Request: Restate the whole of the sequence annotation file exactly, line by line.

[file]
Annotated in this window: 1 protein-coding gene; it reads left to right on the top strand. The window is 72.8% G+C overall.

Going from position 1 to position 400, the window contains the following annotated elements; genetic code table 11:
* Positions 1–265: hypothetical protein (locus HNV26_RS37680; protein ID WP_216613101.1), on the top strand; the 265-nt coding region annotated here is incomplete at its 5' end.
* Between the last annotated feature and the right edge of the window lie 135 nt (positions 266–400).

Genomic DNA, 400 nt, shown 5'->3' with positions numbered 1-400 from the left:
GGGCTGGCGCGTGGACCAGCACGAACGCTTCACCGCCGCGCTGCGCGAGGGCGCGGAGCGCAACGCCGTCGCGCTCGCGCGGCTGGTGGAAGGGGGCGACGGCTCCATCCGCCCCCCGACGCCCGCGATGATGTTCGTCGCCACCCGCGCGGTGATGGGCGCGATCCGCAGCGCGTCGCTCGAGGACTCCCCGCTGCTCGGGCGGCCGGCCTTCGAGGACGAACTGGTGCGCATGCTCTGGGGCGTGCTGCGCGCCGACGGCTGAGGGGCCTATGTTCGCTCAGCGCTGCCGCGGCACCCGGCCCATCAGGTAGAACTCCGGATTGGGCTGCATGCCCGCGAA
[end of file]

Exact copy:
Annotated in this window: 1 protein-coding gene; it reads left to right on the top strand. The window is 72.8% G+C overall.

Going from position 1 to position 400, the window contains the following annotated elements; genetic code table 11:
* Positions 1–265: hypothetical protein (locus HNV26_RS37680; protein ID WP_216613101.1), on the top strand; the 265-nt coding region annotated here is incomplete at its 5' end.
* Between the last annotated feature and the right edge of the window lie 135 nt (positions 266–400).

Genomic DNA, 400 nt, shown 5'->3' with positions numbered 1-400 from the left:
GGGCTGGCGCGTGGACCAGCACGAACGCTTCACCGCCGCGCTGCGCGAGGGCGCGGAGCGCAACGCCGTCGCGCTCGCGCGGCTGGTGGAAGGGGGCGACGGCTCCATCCGCCCCCCGACGCCCGCGATGATGTTCGTCGCCACCCGCGCGGTGATGGGCGCGATCCGCAGCGCGTCGCTCGAGGACTCCCCGCTGCTCGGGCGGCCGGCCTTCGAGGACGAACTGGTGCGCATGCTCTGGGGCGTGCTGCGCGCCGACGGCTGAGGGGCCTATGTTCGCTCAGCGCTGCCGCGGCACCCGGCCCATCAGGTAGAACTCCGGATTGGGCTGCATGCCCGCGAA